What Is A Seizure?
Compiled from NNPDF Newsletter articles and family interviews. This page is not intended as medical advice. Consult with your physician before undertaking any treatment or therapy.
Seizures are temporary excessive discharges of groups of nerve cells in the brain. These discharges from brain cells result in changes in level of alertness and abnormal behaviors of abrupt onset, brief duration, and rapid recovery. The child will usually be very tired once the seizure ends.
The most common type of seizures that children with neurological diseases experience are the following:
- Tonic-clonic (grand mal) seizures – the body becomes rigid with some rhythmic jerking of the limbs, the head and eyes may roll back and the child may stop breathing and temporarily turn blue (note: breathing almost always resumes after a seizure)
- Absence (petit mal) seizures – the child stares vacantly and is out of touch (often thought to be “daydreaming”)
- Atonic seizures – the whole body becomes completely limp (not to be confused with cataplexy)
- Myclonic seizures – the whole body or parts of the body twitch
- Partial seizures – the head turns in one direction with rhythmic twitching or stiffening of one side of the face and body
- Gelastic seizures – the child has a change in alertness and appears to be laughing.
Atonic seizures and cataplexy are two different conditions. In cataplexy, there is an emotional trigger – usually laughter – that causes a loss of muscle control. The child remains alert (and may continue to laugh or smile) but cannot move. Once the trigger stops, normal movement and activity returns quickly.
With atonic seizures, there is also a loss of muscle control but no emotional trigger. The child is unresponsive during the seizure and often tired or lethargic after the seizure ends.
What should I do during a seizure?
Most times, when a child has a single seizure, no specific medical treatment is necessary. However, because the major risk of the seizures is that the child may stop breathing or aspirate oral contents, certain precautions should be taken.
Turn the child slowly and gently onto one side. The mouth should be directed downward in order to prevent choking, allow secretions to drain, and to open up the airway. Either hold the head gently or place something soft underneath it. Don’t restrain the child and don’t put anything in the mouth.
Most seizures are not medical emergencies. They end naturally after a moment or up to a minute or two. However, a critical situation may be occurring if normal breathing does not start again after the seizure stops, or if the seizure lasts five minutes or longer without stopping (“status epilepticus”).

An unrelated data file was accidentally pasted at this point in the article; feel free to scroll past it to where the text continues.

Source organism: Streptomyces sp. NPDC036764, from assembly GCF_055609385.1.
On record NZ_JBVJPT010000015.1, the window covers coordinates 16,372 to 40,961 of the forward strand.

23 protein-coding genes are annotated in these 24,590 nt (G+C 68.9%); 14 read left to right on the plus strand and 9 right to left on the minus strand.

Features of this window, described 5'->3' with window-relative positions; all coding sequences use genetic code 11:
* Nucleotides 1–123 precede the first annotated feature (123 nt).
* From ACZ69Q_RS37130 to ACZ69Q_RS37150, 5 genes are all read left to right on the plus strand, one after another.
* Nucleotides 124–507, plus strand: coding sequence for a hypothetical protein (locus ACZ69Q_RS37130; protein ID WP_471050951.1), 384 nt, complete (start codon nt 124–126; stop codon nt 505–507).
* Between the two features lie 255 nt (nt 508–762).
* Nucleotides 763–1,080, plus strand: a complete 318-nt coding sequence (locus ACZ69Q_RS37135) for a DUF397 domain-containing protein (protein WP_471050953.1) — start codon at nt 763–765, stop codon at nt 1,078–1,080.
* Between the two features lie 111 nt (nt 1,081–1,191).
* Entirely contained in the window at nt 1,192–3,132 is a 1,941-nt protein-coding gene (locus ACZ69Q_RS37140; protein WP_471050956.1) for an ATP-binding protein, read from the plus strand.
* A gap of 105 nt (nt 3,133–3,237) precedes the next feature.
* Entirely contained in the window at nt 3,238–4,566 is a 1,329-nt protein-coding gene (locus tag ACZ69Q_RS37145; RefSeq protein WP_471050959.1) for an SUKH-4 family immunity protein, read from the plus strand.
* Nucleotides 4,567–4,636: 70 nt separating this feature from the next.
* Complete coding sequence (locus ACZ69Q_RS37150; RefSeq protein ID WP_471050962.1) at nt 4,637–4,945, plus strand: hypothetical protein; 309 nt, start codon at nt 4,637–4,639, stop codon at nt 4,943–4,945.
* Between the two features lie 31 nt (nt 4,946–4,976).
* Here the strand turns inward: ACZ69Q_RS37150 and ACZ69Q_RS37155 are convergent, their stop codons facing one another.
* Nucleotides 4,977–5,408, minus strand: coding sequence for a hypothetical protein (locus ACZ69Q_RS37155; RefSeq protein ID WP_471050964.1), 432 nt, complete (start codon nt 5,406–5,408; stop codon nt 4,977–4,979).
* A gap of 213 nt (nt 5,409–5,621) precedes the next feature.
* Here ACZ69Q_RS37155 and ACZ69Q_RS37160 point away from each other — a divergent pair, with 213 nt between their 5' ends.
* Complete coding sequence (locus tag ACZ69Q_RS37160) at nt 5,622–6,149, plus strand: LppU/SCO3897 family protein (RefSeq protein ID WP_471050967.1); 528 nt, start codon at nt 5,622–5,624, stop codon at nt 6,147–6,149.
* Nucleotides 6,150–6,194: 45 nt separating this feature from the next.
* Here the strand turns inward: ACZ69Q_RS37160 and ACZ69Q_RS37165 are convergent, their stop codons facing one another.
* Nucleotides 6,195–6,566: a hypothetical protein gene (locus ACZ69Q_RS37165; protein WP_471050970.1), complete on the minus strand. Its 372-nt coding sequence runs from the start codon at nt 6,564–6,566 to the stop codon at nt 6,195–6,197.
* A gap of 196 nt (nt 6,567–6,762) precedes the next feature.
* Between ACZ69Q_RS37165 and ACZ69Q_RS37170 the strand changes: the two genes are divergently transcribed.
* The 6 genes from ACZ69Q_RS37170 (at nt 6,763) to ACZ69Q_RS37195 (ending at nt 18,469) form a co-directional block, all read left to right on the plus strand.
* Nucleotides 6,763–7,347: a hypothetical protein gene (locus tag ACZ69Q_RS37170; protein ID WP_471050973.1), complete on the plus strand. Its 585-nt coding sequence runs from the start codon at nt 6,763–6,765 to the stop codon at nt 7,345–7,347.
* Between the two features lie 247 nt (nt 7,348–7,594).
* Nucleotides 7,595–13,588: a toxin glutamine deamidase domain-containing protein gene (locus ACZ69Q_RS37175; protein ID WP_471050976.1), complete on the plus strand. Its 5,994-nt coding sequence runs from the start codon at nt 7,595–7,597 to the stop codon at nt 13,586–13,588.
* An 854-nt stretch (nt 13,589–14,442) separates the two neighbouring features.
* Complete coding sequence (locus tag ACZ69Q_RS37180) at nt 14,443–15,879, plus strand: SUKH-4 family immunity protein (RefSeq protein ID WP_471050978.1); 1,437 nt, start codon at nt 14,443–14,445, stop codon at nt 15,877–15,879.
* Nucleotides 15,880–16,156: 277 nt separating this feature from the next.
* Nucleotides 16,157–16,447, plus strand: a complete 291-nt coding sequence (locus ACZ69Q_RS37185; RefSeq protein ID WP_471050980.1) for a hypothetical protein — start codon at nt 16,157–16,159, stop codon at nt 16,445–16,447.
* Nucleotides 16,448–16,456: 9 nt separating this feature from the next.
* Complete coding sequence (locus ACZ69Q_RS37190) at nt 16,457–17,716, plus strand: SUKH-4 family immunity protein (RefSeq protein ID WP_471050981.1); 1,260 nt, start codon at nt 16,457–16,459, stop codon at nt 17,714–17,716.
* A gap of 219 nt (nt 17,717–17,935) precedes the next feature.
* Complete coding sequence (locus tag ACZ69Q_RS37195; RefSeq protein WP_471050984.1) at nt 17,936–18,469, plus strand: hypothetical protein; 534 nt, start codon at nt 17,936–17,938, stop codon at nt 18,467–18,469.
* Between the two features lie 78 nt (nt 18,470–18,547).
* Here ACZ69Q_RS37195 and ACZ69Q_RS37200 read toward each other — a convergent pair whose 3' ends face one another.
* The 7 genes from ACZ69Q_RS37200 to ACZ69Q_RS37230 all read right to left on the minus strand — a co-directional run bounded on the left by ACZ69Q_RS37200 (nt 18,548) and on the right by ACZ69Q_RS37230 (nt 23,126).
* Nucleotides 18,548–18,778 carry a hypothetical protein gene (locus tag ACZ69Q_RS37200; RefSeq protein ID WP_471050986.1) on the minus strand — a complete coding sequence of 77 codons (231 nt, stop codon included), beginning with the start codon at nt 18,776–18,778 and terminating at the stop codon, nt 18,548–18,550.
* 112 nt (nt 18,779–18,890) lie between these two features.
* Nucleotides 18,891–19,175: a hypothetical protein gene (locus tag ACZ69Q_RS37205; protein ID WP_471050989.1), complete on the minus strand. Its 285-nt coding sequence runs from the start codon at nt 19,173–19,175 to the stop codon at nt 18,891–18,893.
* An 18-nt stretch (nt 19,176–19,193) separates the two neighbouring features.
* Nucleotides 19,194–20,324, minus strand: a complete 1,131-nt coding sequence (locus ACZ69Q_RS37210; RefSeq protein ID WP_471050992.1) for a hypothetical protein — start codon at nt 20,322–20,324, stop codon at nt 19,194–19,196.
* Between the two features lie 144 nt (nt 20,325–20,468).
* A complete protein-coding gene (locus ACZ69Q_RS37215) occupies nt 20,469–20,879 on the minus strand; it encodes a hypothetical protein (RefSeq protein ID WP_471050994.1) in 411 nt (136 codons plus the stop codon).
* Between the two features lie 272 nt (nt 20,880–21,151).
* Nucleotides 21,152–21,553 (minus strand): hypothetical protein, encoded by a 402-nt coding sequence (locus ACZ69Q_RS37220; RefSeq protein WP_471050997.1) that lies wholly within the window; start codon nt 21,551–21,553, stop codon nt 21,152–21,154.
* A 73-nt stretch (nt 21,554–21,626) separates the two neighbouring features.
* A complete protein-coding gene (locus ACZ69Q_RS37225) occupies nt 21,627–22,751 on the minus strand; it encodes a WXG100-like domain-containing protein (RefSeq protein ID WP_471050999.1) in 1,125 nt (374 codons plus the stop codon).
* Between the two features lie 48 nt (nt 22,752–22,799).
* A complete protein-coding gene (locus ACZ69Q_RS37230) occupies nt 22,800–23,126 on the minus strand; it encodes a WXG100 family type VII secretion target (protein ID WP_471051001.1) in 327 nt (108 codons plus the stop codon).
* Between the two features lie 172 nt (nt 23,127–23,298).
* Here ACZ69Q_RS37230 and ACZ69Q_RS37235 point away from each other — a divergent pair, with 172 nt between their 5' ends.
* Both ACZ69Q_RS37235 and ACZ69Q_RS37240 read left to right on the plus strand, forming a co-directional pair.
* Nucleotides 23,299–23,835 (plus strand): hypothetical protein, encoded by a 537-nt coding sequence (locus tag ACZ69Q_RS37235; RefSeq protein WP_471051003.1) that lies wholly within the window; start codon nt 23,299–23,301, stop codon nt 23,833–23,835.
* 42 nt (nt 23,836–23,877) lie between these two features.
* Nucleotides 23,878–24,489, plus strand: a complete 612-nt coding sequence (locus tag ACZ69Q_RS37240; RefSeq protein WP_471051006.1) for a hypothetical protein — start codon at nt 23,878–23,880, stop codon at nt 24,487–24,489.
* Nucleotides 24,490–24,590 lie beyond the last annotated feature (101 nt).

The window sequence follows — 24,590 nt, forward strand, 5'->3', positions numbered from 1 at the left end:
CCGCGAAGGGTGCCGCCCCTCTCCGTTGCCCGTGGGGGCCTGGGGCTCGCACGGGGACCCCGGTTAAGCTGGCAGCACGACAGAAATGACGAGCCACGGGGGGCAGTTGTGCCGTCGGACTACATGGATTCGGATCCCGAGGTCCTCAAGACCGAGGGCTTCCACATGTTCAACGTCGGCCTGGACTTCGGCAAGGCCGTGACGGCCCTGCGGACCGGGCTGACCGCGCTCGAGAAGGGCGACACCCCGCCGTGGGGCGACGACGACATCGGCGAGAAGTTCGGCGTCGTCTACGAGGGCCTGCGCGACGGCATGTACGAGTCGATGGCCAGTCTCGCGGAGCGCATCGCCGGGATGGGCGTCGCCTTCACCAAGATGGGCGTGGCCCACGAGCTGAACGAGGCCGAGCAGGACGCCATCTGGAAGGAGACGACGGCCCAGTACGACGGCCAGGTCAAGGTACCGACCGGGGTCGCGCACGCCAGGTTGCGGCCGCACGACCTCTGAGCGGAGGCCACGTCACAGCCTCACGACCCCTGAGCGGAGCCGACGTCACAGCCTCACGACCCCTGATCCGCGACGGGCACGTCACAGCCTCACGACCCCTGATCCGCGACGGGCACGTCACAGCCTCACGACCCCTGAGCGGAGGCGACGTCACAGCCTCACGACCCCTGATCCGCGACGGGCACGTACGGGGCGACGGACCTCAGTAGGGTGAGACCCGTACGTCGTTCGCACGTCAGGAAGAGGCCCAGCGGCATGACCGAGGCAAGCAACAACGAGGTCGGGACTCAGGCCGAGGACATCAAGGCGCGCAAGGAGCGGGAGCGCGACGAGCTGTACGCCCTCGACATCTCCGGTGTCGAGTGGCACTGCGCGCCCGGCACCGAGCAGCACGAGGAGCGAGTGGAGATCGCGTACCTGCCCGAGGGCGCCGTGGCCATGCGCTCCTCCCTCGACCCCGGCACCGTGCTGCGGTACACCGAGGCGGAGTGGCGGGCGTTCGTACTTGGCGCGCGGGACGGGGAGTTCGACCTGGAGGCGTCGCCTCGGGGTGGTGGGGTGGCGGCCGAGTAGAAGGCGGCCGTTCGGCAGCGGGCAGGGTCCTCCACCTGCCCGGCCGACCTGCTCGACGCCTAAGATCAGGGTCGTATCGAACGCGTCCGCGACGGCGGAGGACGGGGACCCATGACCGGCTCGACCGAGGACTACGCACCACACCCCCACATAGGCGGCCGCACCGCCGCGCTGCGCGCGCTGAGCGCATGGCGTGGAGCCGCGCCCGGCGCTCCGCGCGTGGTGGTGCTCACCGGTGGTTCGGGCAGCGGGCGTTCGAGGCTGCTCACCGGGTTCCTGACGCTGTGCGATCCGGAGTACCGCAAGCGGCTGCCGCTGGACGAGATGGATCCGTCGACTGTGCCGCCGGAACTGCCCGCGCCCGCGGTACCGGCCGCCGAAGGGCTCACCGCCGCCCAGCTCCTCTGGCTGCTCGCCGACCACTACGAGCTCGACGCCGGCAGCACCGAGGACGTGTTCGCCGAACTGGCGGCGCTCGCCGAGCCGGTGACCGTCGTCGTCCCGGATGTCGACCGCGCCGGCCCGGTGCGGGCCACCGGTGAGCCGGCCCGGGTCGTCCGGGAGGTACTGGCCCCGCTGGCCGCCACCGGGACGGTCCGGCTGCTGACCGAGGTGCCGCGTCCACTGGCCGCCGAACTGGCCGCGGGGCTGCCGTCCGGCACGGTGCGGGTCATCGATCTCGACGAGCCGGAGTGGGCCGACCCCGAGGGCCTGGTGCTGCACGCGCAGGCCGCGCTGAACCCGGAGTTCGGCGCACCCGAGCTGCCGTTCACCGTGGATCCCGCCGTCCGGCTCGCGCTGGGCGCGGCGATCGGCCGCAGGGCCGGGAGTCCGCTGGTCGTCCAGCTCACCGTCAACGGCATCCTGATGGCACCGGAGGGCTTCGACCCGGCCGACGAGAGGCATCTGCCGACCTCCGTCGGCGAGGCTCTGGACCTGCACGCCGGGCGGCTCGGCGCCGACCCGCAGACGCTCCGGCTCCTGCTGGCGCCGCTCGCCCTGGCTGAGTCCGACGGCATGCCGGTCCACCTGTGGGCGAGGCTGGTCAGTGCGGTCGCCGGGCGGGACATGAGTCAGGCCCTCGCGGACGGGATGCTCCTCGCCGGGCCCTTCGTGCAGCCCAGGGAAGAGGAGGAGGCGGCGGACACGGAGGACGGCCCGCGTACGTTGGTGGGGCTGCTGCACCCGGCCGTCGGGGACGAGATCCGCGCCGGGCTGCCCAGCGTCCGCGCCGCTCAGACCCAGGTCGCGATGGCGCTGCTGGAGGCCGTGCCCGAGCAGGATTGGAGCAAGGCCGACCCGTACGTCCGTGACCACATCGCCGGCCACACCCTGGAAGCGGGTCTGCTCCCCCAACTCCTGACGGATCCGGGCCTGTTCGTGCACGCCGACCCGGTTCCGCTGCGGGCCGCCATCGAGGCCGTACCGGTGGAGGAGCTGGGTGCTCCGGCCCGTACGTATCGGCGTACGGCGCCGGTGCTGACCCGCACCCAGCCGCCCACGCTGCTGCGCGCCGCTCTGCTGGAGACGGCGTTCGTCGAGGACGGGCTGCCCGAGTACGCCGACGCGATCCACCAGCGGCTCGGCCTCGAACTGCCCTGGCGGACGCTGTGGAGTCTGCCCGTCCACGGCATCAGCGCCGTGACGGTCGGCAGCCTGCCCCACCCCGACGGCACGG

If the child is not breathing for longer than fifteen to thirty seconds, oxygen and CPR can be administered and the rescue squad can be called. For a prolonged seizure, medicine may be administered at home, CPR can be initiated, and the rescue squad can be called. Some families who decide to arrange a “do not resuscitate” status for their child choose to provide only simple intervention at home, such as positioning, and “ride out” the attack even in an emergency.
Can seizures be treated?
There are a variety of medications that can be used to control seizures. Depakote and Tegratol are the most commonly prescribed for NPC children. Some families have found that seizure medication made their child lethargic or “zombie-like”. This is most often reported about Depakote but the other medications can also have this side effect.
When first taking any seizure medication, the child is likely to be somewhat lethargic. However, this should pass in just a few days. If your child appears very lethargic for a longer period, ask your doctor about changing to a different drug or reducing the dosage. Many families have found that standard dosages can be too strong, especially when the child is inactive (in a wheelchair or walking very little).
If a child has many seizures, medication may not prevent all seizures but it will reduce the number and the severity. Over time, the medication may become less effective at stopping the seizures and changing to a different prescription should be considered. Finally, as the disease progresses, it may become impossible to prevent seizures. When this happens, some families have felt that ending the medication benefited their child by eliminating negative side effects. You should consult with your doctor before ending any medication.
Diazepam (valium) has been found effective at interrupting prolonged or rapidly repeated seizures. Some families keep diazepam in suppository form (Diastat) and liquid diazepam. This is a temporary treatment only and should not be used unless you have consulted with your physician. Diazepam does not prevent seizures – it can only stop a seizure in progress. For most seizures, use of diazepam is not necessary.
For More Information
For additional information about seizures, including types, management and complications , plase view one of the following exceelent web sites that focus on this topic:
- National Institute of Neurological Disorders and Stroke
- Centers for Disease Control and Prevention
- National Library of Medicine/MedLine Plus
- Epilepsy West Lothian Online
- Epilepsy.com: Information. Community. Empowerment
[Updated 3/16/09, CWV][Feb 16, 2012 mem]